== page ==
Mrs. Bridge, the novel by Evan S. Connell that was originally published in 1959, is one of those books that writers like to reference during constant brief moments of insecurity at literary-minded social gatherings. “Oh, Mrs. Bridge,” we’ll say casually, leaning on a folding chair until we knock it over and send our plate of cheese flying, “it’s really a book for writers, don’t you think?” And when our conversation mate expresses a lack of familiarity with Mrs. Bridge and/or tries to escape from our clutches, we will say, louder, “IT’S TOO BAD SO FEW PEOPLE HAVE READ IT, BECAUSE IT’S QUITE BRILLIANT.” Saying things like this is always super patronizing clever, because it implies our intellectual superiority while still remaining topically relevant. Pay attention when you talk to writers, because I we do this all the time. I am fucking brilliant.
Anyway, the reason Mrs. Bridge falls into this category is because, structurally, it was completely groundbreaking. Nowadays, fragmented or collage-style literature (motto: Who Gives A Shit About Transitions?) has vomited all over mainstream book culture, but back when Mrs. Bridge came out alongside Nabokov, Pasternak, and Lady Chatterly’s Lover, reviewers were dismissive of Connell’s brief vignettes. “Unconvincing,” The New York Times reviewer sniffed. And then Connell found this reviewer guy and was like, “Is this convincing enough for you?” and punched him in the face, but don’t quote me on that last part, because I just made it up.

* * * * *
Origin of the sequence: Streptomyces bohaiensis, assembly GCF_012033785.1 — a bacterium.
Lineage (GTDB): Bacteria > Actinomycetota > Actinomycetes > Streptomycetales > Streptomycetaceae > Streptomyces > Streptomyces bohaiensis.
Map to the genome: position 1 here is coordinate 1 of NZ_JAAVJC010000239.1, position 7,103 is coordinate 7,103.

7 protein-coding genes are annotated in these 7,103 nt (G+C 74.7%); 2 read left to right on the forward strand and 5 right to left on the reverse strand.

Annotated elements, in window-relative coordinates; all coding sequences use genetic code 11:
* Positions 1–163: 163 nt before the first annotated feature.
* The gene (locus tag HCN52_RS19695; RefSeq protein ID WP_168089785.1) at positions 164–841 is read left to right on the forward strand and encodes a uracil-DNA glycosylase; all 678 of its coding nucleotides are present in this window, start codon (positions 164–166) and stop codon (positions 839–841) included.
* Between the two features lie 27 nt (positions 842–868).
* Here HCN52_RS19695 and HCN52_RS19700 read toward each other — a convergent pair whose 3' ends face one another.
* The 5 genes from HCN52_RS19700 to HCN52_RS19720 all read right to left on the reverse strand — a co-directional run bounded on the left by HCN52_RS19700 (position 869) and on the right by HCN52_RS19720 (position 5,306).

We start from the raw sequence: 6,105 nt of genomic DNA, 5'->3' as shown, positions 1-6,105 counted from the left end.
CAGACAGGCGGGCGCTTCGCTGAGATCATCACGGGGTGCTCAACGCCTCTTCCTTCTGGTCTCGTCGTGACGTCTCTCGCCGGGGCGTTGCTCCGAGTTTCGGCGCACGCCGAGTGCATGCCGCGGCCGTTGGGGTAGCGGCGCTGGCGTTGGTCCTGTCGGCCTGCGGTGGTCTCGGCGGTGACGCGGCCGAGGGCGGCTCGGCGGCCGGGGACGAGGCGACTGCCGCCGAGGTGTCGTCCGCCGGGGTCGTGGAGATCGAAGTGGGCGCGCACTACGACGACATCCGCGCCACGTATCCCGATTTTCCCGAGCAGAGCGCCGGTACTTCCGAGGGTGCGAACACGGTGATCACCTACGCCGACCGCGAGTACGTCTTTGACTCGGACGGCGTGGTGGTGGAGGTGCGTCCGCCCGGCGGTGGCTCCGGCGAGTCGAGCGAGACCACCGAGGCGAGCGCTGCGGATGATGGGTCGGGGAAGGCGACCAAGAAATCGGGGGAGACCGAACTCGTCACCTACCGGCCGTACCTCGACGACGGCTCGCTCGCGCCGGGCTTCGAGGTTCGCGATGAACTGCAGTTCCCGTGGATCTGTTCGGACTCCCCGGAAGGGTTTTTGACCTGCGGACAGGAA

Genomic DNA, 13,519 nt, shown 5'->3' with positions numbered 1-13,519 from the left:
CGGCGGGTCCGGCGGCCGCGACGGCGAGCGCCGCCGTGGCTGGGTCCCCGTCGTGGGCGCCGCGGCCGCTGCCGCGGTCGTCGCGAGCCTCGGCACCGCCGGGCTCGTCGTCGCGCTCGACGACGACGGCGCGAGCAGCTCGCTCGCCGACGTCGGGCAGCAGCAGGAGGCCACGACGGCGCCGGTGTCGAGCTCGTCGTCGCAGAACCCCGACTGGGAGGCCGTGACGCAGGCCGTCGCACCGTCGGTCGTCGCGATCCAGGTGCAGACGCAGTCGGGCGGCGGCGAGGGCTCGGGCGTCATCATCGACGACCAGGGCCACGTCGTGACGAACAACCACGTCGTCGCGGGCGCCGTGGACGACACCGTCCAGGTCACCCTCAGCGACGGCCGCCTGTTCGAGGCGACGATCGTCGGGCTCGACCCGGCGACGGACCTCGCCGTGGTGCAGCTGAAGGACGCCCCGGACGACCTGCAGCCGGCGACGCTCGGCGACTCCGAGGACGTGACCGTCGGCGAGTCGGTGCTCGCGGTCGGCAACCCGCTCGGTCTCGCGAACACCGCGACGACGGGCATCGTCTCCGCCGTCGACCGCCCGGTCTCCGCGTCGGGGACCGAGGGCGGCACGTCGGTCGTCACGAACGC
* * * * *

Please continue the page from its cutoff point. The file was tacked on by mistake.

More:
The point here is that the establishment takes a while to catch up to innovation; just consider the absurd fact that DFW never won the Pulitzer. Connell’s doing a lot of cool technical stuff in Mrs. Bridge—rotating POV, keeping most chapters to well under a page, leaping freely through time—but it took some time for people to catch on to his strategy. This is why you should always believe the bumper sticker that says, “Well-behaved women rarely make history.” Duh, I know Connell isn’t a woman, but if he had conformed this novel to a traditional narrative arc it probably would have been long forgotten by now.
But besides the awesome-jawsome impressive formal play (one of my margin notes says, “did a wedding really just take place in THREE SENTENCES?”), my favorite thing about reading Mrs. Bridge is the warmth that develops between the reader and the characters. And this warmth is rather surprising, because—and I’m not going to beat around the bush here—Mrs. Bridge is kind of an asshole. She’s all like, “I don’t want my kids playing with black kids” and “Don’t call the cleaning woman a lady because ladies are people like my country club friends,” and yet you can’t help but feel this unbelievable tenderness toward her. I’m pretty sure the tenderness evolves for two reasons. One, the structure of the book mimics real life, and as we watch Mrs. Bridge and her family evolve and age, we see the burdens pile up on her, and we recognize her nostalgia for a simpler past as our own. And two, Connell is a supremely nonjudgmental and indeed compassionate narrator. Nowadays a novel like this would probably smack of irony; the tone would be something like “bwa ha ha, aren’t rich people stupid?” But Connell has no interest in irony. His interest is in observing these characters as they are and as their life unfolds.
So, the moral of today’s story is that you should probably pick up a copy of Mrs. Bridge soon, and you probably shouldn’t just watch the movie instead, because the movie sucks. And you should probably head to my Pinterest board for more Mrs. Bridge inspiration, because making a Pinterest board for obsessively materialistic characters is maybe the funnest thing ever. And in good time, young grasshopper, you can be as awesome at parties as I am.